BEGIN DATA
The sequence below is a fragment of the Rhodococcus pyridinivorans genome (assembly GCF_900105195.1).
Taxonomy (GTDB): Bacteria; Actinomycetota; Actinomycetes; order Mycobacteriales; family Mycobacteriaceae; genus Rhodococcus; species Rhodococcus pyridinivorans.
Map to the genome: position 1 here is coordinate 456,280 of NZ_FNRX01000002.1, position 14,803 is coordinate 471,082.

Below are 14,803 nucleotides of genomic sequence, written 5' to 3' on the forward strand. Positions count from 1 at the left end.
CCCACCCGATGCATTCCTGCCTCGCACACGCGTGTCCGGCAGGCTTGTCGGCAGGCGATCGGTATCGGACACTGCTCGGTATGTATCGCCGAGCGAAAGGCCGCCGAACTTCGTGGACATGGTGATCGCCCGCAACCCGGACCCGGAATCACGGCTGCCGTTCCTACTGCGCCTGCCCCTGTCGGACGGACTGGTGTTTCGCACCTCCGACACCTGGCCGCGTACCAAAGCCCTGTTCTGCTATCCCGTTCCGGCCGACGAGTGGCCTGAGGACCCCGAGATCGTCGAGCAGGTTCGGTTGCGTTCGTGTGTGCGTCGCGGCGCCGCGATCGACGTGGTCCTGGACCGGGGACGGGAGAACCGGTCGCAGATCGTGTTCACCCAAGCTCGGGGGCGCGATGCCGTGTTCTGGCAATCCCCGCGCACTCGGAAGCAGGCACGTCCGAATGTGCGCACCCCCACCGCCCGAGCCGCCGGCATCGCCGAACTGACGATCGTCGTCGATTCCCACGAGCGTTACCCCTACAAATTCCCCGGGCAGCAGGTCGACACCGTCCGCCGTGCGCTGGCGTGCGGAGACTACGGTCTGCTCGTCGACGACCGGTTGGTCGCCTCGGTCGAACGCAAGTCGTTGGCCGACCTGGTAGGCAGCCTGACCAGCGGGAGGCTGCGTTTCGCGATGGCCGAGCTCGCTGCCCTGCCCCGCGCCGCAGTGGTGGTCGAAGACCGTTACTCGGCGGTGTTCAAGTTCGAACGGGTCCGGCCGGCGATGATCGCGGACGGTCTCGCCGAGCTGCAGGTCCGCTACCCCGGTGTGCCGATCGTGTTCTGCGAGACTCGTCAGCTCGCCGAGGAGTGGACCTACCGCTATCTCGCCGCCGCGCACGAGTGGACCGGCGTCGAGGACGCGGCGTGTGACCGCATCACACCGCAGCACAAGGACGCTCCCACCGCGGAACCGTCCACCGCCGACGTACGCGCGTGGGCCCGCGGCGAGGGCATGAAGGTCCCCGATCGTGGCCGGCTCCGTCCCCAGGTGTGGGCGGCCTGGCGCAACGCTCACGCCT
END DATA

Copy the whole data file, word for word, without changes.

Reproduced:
The sequence below is a fragment of the Rhodococcus pyridinivorans genome (assembly GCF_900105195.1).
Taxonomy (GTDB): Bacteria; Actinomycetota; Actinomycetes; order Mycobacteriales; family Mycobacteriaceae; genus Rhodococcus; species Rhodococcus pyridinivorans.
Map to the genome: position 1 here is coordinate 456,280 of NZ_FNRX01000002.1, position 14,803 is coordinate 471,082.

Below are 14,803 nucleotides of genomic sequence, written 5' to 3' on the forward strand. Positions count from 1 at the left end.
CCCACCCGATGCATTCCTGCCTCGCACACGCGTGTCCGGCAGGCTTGTCGGCAGGCGATCGGTATCGGACACTGCTCGGTATGTATCGCCGAGCGAAAGGCCGCCGAACTTCGTGGACATGGTGATCGCCCGCAACCCGGACCCGGAATCACGGCTGCCGTTCCTACTGCGCCTGCCCCTGTCGGACGGACTGGTGTTTCGCACCTCCGACACCTGGCCGCGTACCAAAGCCCTGTTCTGCTATCCCGTTCCGGCCGACGAGTGGCCTGAGGACCCCGAGATCGTCGAGCAGGTTCGGTTGCGTTCGTGTGTGCGTCGCGGCGCCGCGATCGACGTGGTCCTGGACCGGGGACGGGAGAACCGGTCGCAGATCGTGTTCACCCAAGCTCGGGGGCGCGATGCCGTGTTCTGGCAATCCCCGCGCACTCGGAAGCAGGCACGTCCGAATGTGCGCACCCCCACCGCCCGAGCCGCCGGCATCGCCGAACTGACGATCGTCGTCGATTCCCACGAGCGTTACCCCTACAAATTCCCCGGGCAGCAGGTCGACACCGTCCGCCGTGCGCTGGCGTGCGGAGACTACGGTCTGCTCGTCGACGACCGGTTGGTCGCCTCGGTCGAACGCAAGTCGTTGGCCGACCTGGTAGGCAGCCTGACCAGCGGGAGGCTGCGTTTCGCGATGGCCGAGCTCGCTGCCCTGCCCCGCGCCGCAGTGGTGGTCGAAGACCGTTACTCGGCGGTGTTCAAGTTCGAACGGGTCCGGCCGGCGATGATCGCGGACGGTCTCGCCGAGCTGCAGGTCCGCTACCCCGGTGTGCCGATCGTGTTCTGCGAGACTCGTCAGCTCGCCGAGGAGTGGACCTACCGCTATCTCGCCGCCGCGCACGAGTGGACCGGCGTCGAGGACGCGGCGTGTGACCGCATCACACCGCAGCACAAGGACGCTCCCACCGCGGAACCGTCCACCGCCGACGTACGCGCGTGGGCCCGCGGCGAGGGCATGAAGGTCCCCGATCGTGGCCGGCTCCGTCCCCAGGTGTGGGCGGCCTGGCGCAACGCTCACGCCT